The Qatar blockade is mostly all about Egypt, writes Marc Champion for Bloomberg. The demands imposed by the “Saudi-led” coalition have more to do with combating the Ikhwan than fighting international terrorism, he says while implying that both are somehow very different. He notes that 26 out of the 59 people placed on the coalition’s wanted list are Egyptian. “Egypt has been dreaming for this moment, where the Saudis and everyone else is applying pressure on Qatar,” according to Mokhtar Awad, a research fellow at George Washington University’s Program on Extremism. Meanwhile, New York Times’ David Kirkpatrick says that former Al Jazeera English Cairo bureau chief Mohamed Fahmy’s USD 100 mn lawsuit against the network and Qatar is the latest of the “bizarre twists and turns.” He notes that although Fahmy was jailed in Egypt, he takes his native country’s side in its feud with Al Jazeera.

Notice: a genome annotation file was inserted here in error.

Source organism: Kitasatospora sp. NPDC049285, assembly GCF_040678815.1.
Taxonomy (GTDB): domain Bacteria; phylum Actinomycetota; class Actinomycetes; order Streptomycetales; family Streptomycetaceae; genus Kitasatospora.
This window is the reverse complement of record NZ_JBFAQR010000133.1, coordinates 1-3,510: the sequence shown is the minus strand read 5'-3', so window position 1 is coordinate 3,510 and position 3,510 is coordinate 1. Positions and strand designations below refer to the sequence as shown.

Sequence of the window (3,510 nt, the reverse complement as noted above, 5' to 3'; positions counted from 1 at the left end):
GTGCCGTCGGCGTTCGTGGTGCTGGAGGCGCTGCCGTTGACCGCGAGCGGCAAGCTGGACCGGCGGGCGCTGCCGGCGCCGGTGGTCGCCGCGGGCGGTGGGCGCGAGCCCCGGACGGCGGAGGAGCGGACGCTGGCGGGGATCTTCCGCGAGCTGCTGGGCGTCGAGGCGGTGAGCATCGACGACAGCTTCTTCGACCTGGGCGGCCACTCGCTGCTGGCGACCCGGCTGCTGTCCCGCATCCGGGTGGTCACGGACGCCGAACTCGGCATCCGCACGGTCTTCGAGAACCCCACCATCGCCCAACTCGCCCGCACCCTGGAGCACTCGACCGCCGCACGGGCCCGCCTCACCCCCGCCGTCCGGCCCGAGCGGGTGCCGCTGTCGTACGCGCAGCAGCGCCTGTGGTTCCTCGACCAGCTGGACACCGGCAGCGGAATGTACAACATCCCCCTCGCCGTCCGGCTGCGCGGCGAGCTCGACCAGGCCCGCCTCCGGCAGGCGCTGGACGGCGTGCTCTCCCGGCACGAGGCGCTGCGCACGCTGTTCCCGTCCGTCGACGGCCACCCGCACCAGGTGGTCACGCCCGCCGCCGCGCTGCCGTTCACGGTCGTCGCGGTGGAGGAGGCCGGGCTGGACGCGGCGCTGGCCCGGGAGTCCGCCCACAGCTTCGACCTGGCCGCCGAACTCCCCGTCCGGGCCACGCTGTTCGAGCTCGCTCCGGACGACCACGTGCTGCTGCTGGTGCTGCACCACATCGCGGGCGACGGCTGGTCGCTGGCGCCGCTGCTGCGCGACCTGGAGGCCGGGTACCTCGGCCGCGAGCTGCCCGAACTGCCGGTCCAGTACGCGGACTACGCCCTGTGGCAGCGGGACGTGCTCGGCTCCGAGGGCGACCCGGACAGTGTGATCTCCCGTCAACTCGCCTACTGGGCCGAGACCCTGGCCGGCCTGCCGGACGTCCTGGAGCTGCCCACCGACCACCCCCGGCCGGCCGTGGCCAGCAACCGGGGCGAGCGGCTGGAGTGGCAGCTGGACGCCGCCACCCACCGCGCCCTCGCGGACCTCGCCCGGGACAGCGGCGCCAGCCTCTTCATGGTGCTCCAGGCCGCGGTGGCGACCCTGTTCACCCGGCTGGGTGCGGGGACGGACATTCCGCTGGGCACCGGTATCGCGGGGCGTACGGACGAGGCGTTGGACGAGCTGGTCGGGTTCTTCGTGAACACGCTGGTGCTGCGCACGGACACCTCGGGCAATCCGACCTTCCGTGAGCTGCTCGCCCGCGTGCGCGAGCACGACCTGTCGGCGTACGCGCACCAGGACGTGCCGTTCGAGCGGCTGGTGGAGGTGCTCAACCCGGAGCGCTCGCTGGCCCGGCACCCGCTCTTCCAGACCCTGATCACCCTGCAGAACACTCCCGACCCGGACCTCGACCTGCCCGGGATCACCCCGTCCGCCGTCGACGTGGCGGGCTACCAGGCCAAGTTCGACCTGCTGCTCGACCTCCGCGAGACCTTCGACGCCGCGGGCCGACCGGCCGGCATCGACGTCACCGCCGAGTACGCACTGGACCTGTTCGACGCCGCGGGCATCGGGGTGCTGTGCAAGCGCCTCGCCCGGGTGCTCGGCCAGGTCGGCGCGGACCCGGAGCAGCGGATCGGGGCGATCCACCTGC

Other international coverage over the past week worth noting in brief:

Worth Watching

In 1993, BBC thought Cairo would be a model for urban living in the year 2000: By the year 2000, “humankind will be an urban species for the first time in its history,” says the narrator of a fascinating 1993 BBC documentary about “mega city” Cairo (runtime 38:02). Our capital was presented by BBC as a city that “works” and one that offered an alternative to the dystopian urban future many have predicted at the time. H/t Cairobserver.

Diplomacy + Foreign Trade

Egypt is ready to resume its membership in the Nile Basin Initiative if all countries commit to collective decision making and transparency on Nile projects, President Abdel Fattah El Sisi said at the Nile Basin Summit in Uganda, according to AMAY. El Sisi offered to host the gathering in Egypt next year.